13. Family business success stories do exist, and no doubt give those charged with supporting small and family businesses, the opportunity to feel a little better. However, in my opinion the lack of economic intelligence and the systemic failure in understanding the family business process, their challenges and risk levels, is totally bewildering.
14. We have no problem training businesses on how to apply Fibonacci's 800-year-old golden ratio to those dealing on the trading room floors, yet we cannot find the resources for rudimentary entrepreneurial coaching to support our family business owners. The sheer lack of desire to understand our family businesses, and their individual contribution to our markets, verge on reprehensible. It would appear our desire to understand the micro economic relationships of success and failure, those of real scenarios playing out daily in our family businesses, is completely underdone. It seems much easier to look away from the carnage than get involved.
15. An example of just how the family business is bundled into a much larger group, can be seen in a recent 2020 COVID19 small business government support package eligibility test. Where eligible employers are described as businesses (including companies, partnerships, trustees, and sole traders): With a turnover of less than $1bn and that have lost 30% or more of their income in a comparable period a year ago. To position the average family business within this group simply beggar’s belief, in fact by putting those family businesses within this group it was easier to dislocate them fro the support mechanism.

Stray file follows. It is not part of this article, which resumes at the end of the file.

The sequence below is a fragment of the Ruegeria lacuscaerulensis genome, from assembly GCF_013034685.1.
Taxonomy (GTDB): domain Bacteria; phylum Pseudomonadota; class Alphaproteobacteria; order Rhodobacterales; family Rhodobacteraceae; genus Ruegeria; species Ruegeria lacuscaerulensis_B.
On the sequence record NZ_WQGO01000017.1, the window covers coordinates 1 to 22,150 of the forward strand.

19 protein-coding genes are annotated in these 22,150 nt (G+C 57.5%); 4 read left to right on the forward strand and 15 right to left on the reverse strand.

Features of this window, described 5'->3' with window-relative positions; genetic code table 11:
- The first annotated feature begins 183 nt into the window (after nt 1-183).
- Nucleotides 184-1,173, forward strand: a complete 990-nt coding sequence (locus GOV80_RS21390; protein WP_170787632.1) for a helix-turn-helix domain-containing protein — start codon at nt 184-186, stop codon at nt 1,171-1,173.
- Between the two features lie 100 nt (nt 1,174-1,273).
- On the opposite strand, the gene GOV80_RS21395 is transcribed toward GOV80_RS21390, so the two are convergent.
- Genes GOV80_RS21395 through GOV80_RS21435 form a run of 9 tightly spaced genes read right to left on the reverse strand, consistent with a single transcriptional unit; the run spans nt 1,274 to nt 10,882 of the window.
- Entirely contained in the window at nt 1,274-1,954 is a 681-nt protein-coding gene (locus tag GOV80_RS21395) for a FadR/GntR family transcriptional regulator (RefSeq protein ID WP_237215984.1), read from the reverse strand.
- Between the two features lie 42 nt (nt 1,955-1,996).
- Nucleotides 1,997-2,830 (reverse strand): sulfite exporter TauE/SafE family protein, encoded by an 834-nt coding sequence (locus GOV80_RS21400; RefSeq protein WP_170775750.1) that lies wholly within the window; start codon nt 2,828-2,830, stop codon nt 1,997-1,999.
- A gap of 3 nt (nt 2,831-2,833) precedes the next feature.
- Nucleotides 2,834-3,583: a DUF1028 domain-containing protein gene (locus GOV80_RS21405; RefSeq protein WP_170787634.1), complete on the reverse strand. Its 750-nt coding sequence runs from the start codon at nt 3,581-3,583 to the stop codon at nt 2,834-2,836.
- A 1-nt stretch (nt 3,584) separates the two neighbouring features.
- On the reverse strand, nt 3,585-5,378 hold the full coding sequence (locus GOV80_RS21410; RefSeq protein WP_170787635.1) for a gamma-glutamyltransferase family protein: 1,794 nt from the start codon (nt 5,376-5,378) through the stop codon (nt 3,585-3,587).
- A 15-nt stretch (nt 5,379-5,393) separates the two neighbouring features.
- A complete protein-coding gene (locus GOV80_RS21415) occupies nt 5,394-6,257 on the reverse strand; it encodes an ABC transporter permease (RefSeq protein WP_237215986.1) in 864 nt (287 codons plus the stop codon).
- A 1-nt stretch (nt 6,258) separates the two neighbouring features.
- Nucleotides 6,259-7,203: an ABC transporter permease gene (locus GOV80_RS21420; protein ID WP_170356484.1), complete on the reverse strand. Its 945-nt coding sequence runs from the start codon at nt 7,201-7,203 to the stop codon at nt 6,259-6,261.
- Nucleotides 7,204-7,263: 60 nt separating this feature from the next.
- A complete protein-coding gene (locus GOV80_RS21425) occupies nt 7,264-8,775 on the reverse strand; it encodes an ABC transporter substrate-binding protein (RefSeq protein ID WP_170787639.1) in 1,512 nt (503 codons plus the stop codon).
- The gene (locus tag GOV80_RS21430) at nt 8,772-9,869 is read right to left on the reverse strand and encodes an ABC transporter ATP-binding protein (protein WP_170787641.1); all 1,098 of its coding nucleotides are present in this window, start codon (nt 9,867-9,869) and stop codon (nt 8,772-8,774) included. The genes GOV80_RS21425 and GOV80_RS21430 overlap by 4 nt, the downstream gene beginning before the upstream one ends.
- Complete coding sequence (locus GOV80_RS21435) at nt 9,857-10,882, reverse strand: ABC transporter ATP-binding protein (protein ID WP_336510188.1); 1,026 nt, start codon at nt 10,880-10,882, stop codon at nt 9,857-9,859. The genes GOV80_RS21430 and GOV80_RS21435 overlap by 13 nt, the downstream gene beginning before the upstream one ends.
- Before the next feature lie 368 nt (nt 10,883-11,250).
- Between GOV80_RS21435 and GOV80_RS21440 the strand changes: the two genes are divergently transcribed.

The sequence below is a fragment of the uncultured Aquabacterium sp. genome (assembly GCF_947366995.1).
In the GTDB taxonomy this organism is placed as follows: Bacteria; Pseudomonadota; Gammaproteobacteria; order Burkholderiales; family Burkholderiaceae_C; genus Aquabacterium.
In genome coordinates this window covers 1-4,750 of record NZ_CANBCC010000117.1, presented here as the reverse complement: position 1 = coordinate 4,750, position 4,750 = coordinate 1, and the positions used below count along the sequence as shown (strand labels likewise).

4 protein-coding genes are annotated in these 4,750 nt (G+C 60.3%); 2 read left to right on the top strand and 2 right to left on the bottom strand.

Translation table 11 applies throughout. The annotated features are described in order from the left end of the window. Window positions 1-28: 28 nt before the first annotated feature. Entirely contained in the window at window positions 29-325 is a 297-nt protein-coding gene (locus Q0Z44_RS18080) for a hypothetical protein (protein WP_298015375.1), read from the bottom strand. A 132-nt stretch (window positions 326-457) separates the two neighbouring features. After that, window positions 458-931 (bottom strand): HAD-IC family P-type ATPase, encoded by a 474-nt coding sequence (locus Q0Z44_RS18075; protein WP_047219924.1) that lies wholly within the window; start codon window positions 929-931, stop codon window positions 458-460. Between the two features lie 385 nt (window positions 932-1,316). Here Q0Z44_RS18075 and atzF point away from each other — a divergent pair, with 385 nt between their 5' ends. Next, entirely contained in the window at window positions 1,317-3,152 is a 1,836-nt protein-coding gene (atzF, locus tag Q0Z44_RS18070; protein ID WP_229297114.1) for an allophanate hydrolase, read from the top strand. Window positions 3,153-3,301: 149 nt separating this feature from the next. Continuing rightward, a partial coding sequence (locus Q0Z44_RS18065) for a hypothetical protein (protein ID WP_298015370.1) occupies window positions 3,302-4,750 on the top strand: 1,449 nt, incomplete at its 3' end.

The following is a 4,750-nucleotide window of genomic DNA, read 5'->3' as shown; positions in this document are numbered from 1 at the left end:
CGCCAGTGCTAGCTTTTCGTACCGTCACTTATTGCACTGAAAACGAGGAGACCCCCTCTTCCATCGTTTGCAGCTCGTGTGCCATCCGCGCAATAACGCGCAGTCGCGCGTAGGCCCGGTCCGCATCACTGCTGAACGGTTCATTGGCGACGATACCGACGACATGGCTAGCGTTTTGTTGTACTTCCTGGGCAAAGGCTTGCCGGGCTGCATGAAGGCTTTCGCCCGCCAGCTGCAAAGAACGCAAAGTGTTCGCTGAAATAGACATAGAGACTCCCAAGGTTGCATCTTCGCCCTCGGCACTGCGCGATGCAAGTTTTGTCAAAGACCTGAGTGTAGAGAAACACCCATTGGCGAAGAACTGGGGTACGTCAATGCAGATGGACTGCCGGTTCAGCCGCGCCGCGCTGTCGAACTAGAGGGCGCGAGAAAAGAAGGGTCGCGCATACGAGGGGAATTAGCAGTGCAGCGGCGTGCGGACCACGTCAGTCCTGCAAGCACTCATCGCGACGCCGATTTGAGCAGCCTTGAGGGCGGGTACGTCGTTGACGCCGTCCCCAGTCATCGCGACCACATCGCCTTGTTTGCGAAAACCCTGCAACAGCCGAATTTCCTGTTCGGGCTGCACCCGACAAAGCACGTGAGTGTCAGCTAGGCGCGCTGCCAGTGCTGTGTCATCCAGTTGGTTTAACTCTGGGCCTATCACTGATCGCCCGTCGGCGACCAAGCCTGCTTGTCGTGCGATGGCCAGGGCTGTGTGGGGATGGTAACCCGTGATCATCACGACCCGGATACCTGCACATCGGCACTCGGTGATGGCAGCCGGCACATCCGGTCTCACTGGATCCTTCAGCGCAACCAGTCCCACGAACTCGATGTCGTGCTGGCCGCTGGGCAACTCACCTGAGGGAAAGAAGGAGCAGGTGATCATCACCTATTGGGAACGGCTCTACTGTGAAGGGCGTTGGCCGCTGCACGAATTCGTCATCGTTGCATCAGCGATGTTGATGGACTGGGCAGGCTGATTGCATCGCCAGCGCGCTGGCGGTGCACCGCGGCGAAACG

16. The world of professional economic study seems to have failed in articulating the family business profile, a failure denying the family business an economic identity. Those seeking important economic data do not appear to have a great deal of interest in such outcomes. The family businesses economic behaviour, one that creates a mere few hundred thousand dollars per year, just might not fit the description of being important enough to research, however, in reality, it probably resides more in...